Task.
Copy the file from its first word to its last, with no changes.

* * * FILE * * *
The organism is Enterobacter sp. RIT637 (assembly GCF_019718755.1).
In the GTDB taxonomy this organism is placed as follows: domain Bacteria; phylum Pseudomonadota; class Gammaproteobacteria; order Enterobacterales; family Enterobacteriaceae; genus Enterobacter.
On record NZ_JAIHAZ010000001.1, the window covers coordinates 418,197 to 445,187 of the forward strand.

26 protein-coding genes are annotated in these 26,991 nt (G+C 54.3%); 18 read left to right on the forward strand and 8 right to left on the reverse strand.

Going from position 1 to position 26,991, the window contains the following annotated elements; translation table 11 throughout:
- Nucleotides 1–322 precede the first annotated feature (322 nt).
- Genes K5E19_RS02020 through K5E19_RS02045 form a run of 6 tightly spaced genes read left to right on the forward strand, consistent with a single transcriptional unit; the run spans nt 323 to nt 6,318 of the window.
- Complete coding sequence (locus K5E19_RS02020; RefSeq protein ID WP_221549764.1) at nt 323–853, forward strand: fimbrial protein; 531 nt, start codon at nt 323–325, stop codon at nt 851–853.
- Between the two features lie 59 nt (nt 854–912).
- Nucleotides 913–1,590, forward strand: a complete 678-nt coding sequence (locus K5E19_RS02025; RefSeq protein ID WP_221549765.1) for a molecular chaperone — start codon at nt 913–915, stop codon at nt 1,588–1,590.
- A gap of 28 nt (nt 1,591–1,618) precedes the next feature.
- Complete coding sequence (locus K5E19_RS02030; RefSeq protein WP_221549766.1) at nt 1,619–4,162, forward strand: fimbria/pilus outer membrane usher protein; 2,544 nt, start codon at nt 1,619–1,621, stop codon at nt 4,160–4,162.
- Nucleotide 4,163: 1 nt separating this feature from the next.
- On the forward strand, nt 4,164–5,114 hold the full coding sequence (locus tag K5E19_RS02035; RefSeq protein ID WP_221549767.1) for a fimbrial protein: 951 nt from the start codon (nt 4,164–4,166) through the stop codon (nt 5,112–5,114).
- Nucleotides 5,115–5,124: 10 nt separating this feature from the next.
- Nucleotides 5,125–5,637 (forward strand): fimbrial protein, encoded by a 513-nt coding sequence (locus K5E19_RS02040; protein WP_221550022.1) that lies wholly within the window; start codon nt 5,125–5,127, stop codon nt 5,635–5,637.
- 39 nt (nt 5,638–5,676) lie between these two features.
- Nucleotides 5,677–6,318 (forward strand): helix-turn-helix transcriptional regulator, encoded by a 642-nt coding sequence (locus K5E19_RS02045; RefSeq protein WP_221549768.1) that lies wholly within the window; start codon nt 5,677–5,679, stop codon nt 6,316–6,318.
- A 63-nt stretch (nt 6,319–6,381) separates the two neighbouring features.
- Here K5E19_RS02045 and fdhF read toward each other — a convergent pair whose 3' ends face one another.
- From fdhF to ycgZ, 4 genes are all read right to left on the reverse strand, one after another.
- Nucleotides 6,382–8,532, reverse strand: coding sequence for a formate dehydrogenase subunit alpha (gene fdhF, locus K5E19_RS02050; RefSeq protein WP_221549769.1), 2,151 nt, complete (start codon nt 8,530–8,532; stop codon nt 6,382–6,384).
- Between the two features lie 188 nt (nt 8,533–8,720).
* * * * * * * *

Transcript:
The organism is Enterobacter sp. RIT637 (assembly GCF_019718755.1).
In the GTDB taxonomy this organism is placed as follows: domain Bacteria; phylum Pseudomonadota; class Gammaproteobacteria; order Enterobacterales; family Enterobacteriaceae; genus Enterobacter.
On record NZ_JAIHAZ010000001.1, the window covers coordinates 418,197 to 445,187 of the forward strand.

26 protein-coding genes are annotated in these 26,991 nt (G+C 54.3%); 18 read left to right on the forward strand and 8 right to left on the reverse strand.

Going from position 1 to position 26,991, the window contains the following annotated elements; translation table 11 throughout:
- Nucleotides 1–322 precede the first annotated feature (322 nt).
- Genes K5E19_RS02020 through K5E19_RS02045 form a run of 6 tightly spaced genes read left to right on the forward strand, consistent with a single transcriptional unit; the run spans nt 323 to nt 6,318 of the window.
- Complete coding sequence (locus K5E19_RS02020; RefSeq protein ID WP_221549764.1) at nt 323–853, forward strand: fimbrial protein; 531 nt, start codon at nt 323–325, stop codon at nt 851–853.
- Between the two features lie 59 nt (nt 854–912).
- Nucleotides 913–1,590, forward strand: a complete 678-nt coding sequence (locus K5E19_RS02025; RefSeq protein ID WP_221549765.1) for a molecular chaperone — start codon at nt 913–915, stop codon at nt 1,588–1,590.
- A gap of 28 nt (nt 1,591–1,618) precedes the next feature.
- Complete coding sequence (locus K5E19_RS02030; RefSeq protein WP_221549766.1) at nt 1,619–4,162, forward strand: fimbria/pilus outer membrane usher protein; 2,544 nt, start codon at nt 1,619–1,621, stop codon at nt 4,160–4,162.
- Nucleotide 4,163: 1 nt separating this feature from the next.
- On the forward strand, nt 4,164–5,114 hold the full coding sequence (locus tag K5E19_RS02035; RefSeq protein ID WP_221549767.1) for a fimbrial protein: 951 nt from the start codon (nt 4,164–4,166) through the stop codon (nt 5,112–5,114).
- Nucleotides 5,115–5,124: 10 nt separating this feature from the next.
- Nucleotides 5,125–5,637 (forward strand): fimbrial protein, encoded by a 513-nt coding sequence (locus K5E19_RS02040; protein WP_221550022.1) that lies wholly within the window; start codon nt 5,125–5,127, stop codon nt 5,635–5,637.
- 39 nt (nt 5,638–5,676) lie between these two features.
- Nucleotides 5,677–6,318 (forward strand): helix-turn-helix transcriptional regulator, encoded by a 642-nt coding sequence (locus K5E19_RS02045; RefSeq protein WP_221549768.1) that lies wholly within the window; start codon nt 5,677–5,679, stop codon nt 6,316–6,318.
- A 63-nt stretch (nt 6,319–6,381) separates the two neighbouring features.
- Here K5E19_RS02045 and fdhF read toward each other — a convergent pair whose 3' ends face one another.
- From fdhF to ycgZ, 4 genes are all read right to left on the reverse strand, one after another.
- Nucleotides 6,382–8,532, reverse strand: coding sequence for a formate dehydrogenase subunit alpha (gene fdhF, locus K5E19_RS02050; RefSeq protein WP_221549769.1), 2,151 nt, complete (start codon nt 8,530–8,532; stop codon nt 6,382–6,384).
- Between the two features lie 188 nt (nt 8,533–8,720).